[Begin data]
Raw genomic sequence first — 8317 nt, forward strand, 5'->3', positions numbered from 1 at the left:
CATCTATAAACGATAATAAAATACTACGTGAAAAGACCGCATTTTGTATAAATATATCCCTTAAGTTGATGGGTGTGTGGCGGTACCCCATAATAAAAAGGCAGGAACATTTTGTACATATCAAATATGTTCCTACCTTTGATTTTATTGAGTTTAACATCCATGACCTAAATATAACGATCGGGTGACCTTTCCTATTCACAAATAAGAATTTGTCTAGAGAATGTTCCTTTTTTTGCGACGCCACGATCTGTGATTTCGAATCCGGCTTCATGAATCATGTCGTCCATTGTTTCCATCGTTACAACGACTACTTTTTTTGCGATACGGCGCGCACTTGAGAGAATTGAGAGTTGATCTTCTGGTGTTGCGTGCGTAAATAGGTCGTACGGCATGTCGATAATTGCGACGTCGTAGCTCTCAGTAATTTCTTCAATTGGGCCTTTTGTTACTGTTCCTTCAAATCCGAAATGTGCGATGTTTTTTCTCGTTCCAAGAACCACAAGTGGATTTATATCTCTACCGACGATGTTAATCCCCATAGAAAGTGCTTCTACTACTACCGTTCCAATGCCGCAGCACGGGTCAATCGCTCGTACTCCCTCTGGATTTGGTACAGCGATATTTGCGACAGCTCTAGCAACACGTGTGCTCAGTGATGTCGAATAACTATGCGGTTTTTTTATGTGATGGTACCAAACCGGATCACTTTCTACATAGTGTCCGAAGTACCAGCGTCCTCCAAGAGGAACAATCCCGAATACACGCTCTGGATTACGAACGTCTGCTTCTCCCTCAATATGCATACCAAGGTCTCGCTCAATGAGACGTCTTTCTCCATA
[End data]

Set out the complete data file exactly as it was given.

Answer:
Raw genomic sequence first — 8317 nt, forward strand, 5'->3', positions numbered from 1 at the left:
CATCTATAAACGATAATAAAATACTACGTGAAAAGACCGCATTTTGTATAAATATATCCCTTAAGTTGATGGGTGTGTGGCGGTACCCCATAATAAAAAGGCAGGAACATTTTGTACATATCAAATATGTTCCTACCTTTGATTTTATTGAGTTTAACATCCATGACCTAAATATAACGATCGGGTGACCTTTCCTATTCACAAATAAGAATTTGTCTAGAGAATGTTCCTTTTTTTGCGACGCCACGATCTGTGATTTCGAATCCGGCTTCATGAATCATGTCGTCCATTGTTTCCATCGTTACAACGACTACTTTTTTTGCGATACGGCGCGCACTTGAGAGAATTGAGAGTTGATCTTCTGGTGTTGCGTGCGTAAATAGGTCGTACGGCATGTCGATAATTGCGACGTCGTAGCTCTCAGTAATTTCTTCAATTGGGCCTTTTGTTACTGTTCCTTCAAATCCGAAATGTGCGATGTTTTTTCTCGTTCCAAGAACCACAAGTGGATTTATATCTCTACCGACGATGTTAATCCCCATAGAAAGTGCTTCTACTACTACCGTTCCAATGCCGCAGCACGGGTCAATCGCTCGTACTCCCTCTGGATTTGGTACAGCGATATTTGCGACAGCTCTAGCAACACGTGTGCTCAGTGATGTCGAATAACTATGCGGTTTTTTTATGTGATGGTACCAAACCGGATCACTTTCTACATAGTGTCCGAAGTACCAGCGTCCTCCAAGAGGAACAATCCCGAATACACGCTCTGGATTACGAACGTCTGCTTCTCCCTCAATATGCATACCAAGGTCTCGCTCAATGAGACGTCTTTCTCCATA